Parrots have softer lens than us human beings, and are located behind the pupil. The normal lens of a parrot appears clear and colorless. They perform the final focusing of the light. They have ciliary muscles attached to it to slightly modify its shape in order to focus light properly. Lens enables parrots to visualize so many things that humans cannot see since it filters up to lights below 350 nm (ultraviolet wavelength) whereas humans’ eyes can filter only down to 400 nm. This makes it possible for parrots to distinguish ultraviolet lights.
This ability results in them being able to detect ripeness in food, perceive male versus female birds, and identify display feathers from potential mates, that are otherwise indistinguishable to human eyes. For example, budgies have been found to have fluorescent feathers that are only perceivable under UV light (see image below) – this fluorescence is something humans cannot see in normal lighting. It makes one wonder how much more amazing our feathered friends would look if only we could also see the UV spectrum!
Image source: Science
The retina is a tissue layer that covers the back of the innermost eyeball and is very sensitive to light. It contains light-sensitive cells namely; rods, cones, and ganglion, that respond to light and help to distinguish between colors. These cells send messages to the brain upon stimulation; whereby the visual centers turn them into actual images.
While rods are mainly responsible for the intensity of light that enters into the eyes, cones are in charge of color vision and visual acuity. Parrots’ visual acuity is estimated to be around 2 to 8 times greater than of other mammals. That’s why parrots can see a wider range of colors and they have the ability to distinguish many of them as opposed to humans. Birds generally also have five types of cones, consisting of four single cones contributing to tetrachromatic color vision (humans have only three – blue, green and red), and one double cone that is believed to help in achromatic motion perception.
Optic nerves are a bundle of nerve fibers that transmit sensory information from the retina to the brain. It’s the main sole output of information. It’s the only way parrots can be able to identify images and other objects in their environment. Any damage to the optic nerves can lead the parrot to permanent blindness even if the whole eye looks fine.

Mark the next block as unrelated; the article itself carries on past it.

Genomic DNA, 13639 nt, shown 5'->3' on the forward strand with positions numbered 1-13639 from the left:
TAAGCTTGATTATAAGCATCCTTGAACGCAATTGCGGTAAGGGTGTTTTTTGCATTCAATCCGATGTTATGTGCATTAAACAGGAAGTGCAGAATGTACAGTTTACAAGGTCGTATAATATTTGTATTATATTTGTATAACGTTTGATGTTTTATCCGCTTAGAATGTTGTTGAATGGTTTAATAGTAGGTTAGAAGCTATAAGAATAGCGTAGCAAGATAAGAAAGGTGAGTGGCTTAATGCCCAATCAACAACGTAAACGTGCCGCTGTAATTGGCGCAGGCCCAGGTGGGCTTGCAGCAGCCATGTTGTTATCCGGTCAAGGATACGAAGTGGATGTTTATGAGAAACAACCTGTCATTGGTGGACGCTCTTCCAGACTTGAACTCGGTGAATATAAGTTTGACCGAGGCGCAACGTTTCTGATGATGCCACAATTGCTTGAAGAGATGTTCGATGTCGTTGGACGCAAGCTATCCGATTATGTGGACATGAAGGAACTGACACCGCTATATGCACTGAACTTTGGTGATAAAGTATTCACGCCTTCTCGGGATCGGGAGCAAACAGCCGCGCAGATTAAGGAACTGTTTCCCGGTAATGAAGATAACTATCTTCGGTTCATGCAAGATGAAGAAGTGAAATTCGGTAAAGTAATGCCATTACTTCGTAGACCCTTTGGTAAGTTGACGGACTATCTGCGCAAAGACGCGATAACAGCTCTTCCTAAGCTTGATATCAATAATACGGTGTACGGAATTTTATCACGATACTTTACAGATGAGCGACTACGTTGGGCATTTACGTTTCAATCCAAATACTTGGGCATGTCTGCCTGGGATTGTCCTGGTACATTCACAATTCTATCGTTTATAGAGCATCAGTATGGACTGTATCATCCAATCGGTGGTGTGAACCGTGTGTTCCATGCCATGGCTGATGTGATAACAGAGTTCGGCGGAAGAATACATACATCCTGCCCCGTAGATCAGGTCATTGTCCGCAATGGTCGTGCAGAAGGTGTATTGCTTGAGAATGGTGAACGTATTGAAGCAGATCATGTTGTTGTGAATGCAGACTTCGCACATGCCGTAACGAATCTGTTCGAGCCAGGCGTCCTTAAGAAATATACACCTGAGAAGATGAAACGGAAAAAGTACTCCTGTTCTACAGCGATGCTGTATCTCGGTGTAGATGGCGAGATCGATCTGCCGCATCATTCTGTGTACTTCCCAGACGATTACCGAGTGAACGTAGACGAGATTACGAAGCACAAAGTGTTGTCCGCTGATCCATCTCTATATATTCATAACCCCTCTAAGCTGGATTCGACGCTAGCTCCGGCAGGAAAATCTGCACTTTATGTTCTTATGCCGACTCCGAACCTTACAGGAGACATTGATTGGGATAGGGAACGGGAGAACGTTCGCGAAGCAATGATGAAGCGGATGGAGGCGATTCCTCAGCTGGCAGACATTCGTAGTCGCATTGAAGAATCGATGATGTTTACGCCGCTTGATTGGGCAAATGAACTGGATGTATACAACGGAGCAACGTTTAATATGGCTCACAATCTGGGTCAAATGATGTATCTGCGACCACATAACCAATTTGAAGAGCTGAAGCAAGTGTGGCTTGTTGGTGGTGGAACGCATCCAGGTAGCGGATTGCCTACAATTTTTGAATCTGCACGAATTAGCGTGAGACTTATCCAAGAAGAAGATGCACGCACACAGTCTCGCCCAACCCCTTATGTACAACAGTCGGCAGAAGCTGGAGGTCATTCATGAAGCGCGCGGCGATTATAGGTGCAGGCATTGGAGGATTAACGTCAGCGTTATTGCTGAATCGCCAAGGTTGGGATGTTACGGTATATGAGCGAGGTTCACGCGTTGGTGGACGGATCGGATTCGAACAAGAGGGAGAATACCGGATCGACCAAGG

Parrots have two fovea per eye that functions separately and are located in the inner surface of the retina. It’s full of cone photoreceptors as it’s responsible for high-acuity vision. It provides the clearest vision of all and enables parrots to focus on one image at a time. Humans, on the other hand, have only one fovea in each eye.
Parrot’s eyes are well adapted for great distance of vision, excellent visual acuity, wider visual field, and low light. Understanding parrot’s eye anatomy gives you an opportunity to improve your understanding of their behavior as well. You can be able to learn your bird’s movements and general body language by looking at patterns in your bird’s responses to external stimuli. Some common behavioral displays such as eye pinning acts as a tool that enables you to communicate well with your bird. It is always good to know more about parrots’ eye anatomy to understand your bird better!
Carpenter, J. A. (2019). Neurobiology and communication in parrots with an emphasis on eye signaling (Doctoral dissertation, uniwien).
Faillace, A. C. L., Vieira, K. R. A., & Santana, M. I. S. (2021). Computed tomographic and gross anatomy of the head of the blue‐fronted Amazon parrot (Amazona aestiva). Anatomia, Histologia, Embryologia, 50(1), 192-205.
Pecora, R. A., Watanabe, S. S., Brito Guimarães, M., Otsuki, D. A., de Moraes Barros, P. S., & de Mendonça Vaz Safatle, A. (2020). Applicability of optical coherence tomography in blue‐fronted parrots (Amazona aestiva). Veterinary ophthalmology, 23(2), 358-367.